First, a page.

After being banned from formally participating at last year’s conference, American Atheists reach out to political conservatives at CPAC 2015.
Jamila Bey, American Atheists board member and a Washington, D.C.-based writer and radio host, spoke on the main stage during the Thursday (Feb. 26) morning session of CPAC 2015.
She is believed to be the first atheist activist to address CPAC’s annual meeting.
Bey said, in part:
Today I stand before you not just as a fellow conservative, I stand before you as a member of a growing Republican family that has inherited a new generation of potential leaders with millions of voters that we cannot afford to ignore. The law is change or die.
Over the past few years, I’ve had the opportunity to work with American Atheists. More recently, I’ve become a very proud board member of this organization. And, through this course, I’ve seen many of our youth, many of our peers, who, while different in worldview, strongly uphold the values of our conservative family. These people are an essential component of our growing electorate. We ignore them to our peril.
Embrace me. Let me vote for GOP candidates. If you can’t cast me out for my race or for my gender, you can’t cast me out for my different private beliefs. We all want to work for a greater nation.
Last year American Atheists was banned from formally participating at the 2014 CPAC conference after American Atheists President David Silverman made televised remarks some conservatives found offensive.
About participating in CPAC 2015 American Atheists President David Silverman said:
Our message is simple: Atheists matter. We’re returning to CPAC to make it clear that conservative does not equal Christian. The core principles many conservatives value—fiscal responsibility, individual freedoms, small government, low taxes, a free market—have nothing to do with the issues crusaded for by the religious right. Conservative lawmakers push away millions of atheist voters who want a responsible, small government and a free market, but can’t and won’t support religiously motivated laws that make our government bigger and more personally invasive.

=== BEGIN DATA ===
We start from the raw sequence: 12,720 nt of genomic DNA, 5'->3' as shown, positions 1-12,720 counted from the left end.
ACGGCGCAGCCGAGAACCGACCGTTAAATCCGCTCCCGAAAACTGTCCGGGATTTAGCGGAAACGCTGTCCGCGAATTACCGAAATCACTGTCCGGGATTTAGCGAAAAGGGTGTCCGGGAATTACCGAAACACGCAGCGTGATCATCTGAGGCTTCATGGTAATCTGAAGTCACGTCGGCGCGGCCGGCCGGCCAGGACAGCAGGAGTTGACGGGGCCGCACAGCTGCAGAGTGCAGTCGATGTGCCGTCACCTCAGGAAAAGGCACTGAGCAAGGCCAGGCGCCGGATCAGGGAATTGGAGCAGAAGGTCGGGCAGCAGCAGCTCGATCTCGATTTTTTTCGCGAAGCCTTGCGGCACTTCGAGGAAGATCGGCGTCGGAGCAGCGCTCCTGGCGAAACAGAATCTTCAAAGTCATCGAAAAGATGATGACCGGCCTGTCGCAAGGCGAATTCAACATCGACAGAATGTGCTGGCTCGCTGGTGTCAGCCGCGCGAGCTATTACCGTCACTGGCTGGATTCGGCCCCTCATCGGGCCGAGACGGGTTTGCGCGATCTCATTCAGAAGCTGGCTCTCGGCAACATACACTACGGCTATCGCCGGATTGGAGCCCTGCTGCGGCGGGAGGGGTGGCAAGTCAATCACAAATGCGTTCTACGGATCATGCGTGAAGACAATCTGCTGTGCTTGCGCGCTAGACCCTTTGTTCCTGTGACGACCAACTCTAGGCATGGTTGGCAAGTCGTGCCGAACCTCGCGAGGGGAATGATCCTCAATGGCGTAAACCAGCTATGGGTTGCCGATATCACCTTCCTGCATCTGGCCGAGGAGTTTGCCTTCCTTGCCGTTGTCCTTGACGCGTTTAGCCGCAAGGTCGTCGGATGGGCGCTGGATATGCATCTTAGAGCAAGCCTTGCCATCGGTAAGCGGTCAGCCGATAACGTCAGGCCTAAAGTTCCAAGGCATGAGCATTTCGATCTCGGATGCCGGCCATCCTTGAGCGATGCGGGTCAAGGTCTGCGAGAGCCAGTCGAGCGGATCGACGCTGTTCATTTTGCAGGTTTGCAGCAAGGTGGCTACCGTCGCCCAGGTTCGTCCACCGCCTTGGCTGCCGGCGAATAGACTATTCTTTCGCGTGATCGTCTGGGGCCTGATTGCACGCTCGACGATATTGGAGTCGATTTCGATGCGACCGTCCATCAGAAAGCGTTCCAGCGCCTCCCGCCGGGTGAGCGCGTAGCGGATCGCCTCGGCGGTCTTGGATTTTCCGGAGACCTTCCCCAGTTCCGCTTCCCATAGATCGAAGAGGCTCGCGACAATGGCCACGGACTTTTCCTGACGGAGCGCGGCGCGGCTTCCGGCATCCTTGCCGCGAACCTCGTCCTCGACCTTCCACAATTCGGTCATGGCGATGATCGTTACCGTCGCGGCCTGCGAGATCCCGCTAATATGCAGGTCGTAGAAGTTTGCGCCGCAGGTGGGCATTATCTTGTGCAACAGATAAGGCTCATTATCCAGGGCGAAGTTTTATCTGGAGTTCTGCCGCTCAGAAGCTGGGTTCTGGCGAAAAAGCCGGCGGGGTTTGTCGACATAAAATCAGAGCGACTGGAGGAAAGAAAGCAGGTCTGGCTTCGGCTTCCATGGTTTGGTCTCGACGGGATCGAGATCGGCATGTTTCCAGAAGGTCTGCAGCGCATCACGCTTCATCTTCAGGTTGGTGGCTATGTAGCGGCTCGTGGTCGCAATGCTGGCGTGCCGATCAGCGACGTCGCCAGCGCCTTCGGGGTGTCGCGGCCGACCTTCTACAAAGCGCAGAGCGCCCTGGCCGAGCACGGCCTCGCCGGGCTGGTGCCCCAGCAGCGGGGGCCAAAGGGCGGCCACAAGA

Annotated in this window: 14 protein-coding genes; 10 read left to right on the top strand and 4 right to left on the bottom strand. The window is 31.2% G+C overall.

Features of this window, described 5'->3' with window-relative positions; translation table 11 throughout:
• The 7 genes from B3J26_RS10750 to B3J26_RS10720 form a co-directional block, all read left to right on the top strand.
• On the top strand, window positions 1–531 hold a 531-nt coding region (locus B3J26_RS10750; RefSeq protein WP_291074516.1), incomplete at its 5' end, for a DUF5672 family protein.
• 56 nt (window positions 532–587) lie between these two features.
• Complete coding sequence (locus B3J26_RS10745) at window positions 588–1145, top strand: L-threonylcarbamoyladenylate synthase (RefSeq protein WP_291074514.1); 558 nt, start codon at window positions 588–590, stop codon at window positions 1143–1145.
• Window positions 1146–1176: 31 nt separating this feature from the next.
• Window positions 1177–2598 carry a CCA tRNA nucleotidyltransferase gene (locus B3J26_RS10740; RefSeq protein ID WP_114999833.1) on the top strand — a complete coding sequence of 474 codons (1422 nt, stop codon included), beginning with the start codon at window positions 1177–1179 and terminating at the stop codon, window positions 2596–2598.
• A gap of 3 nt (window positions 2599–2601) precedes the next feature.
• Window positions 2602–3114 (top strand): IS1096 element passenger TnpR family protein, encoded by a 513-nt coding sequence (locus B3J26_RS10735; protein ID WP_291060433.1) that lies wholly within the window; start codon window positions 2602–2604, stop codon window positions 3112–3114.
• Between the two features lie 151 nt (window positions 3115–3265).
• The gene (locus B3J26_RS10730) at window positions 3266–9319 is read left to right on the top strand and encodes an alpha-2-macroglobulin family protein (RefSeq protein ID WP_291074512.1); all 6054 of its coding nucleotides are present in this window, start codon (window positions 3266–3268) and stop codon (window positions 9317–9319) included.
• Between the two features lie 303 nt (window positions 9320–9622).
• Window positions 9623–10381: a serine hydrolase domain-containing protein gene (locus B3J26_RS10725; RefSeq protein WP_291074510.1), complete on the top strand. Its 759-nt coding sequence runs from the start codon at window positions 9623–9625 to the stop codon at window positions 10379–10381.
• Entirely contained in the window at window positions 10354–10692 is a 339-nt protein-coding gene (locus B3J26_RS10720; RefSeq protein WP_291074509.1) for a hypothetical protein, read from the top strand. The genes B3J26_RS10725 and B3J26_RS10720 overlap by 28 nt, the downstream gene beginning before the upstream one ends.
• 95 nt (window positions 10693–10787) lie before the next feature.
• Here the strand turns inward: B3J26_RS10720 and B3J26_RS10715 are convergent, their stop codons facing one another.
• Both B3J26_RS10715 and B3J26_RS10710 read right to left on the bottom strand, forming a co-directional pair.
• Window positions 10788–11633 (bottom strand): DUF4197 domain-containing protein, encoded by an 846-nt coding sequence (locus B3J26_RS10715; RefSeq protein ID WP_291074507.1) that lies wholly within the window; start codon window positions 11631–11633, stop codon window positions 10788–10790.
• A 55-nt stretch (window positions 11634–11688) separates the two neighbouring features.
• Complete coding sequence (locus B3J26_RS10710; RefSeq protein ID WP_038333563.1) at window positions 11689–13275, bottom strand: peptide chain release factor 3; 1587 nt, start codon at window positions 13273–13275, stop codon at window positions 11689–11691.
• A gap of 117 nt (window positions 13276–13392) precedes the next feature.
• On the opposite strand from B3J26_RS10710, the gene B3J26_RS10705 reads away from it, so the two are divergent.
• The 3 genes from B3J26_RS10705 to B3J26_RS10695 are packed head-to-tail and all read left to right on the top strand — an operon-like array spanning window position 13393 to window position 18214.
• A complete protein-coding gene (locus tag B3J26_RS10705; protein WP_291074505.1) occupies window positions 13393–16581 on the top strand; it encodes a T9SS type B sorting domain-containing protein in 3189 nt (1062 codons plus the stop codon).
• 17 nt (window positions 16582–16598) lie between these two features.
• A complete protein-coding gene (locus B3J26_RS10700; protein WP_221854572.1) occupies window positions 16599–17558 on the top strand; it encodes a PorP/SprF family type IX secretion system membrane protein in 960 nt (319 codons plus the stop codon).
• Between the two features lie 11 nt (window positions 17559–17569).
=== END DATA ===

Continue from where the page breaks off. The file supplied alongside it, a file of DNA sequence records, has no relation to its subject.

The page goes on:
Danielle Muscato, American Atheists Director of Communications, said:
Our politics have been dominated for a long time by religious, and especially Christian, influence. The best way we can show freedom for everyone is to have a religiously neutral secular government, and that doesn’t mean an anti-religious government. It’s a huge step for atheists to show that political conservative and religious conservative are not the same thing.
However, some believe atheists should not support American conservatives for any reason, given the strong association of American conservatives with Christian extremism and the theocratic impulse. In fact, atheist CJ Werleman has written a book explaining why Atheists Can’t Be Republicans: if facts and evidence matter.
The CPAC conference began Wednesday and concludes Saturday.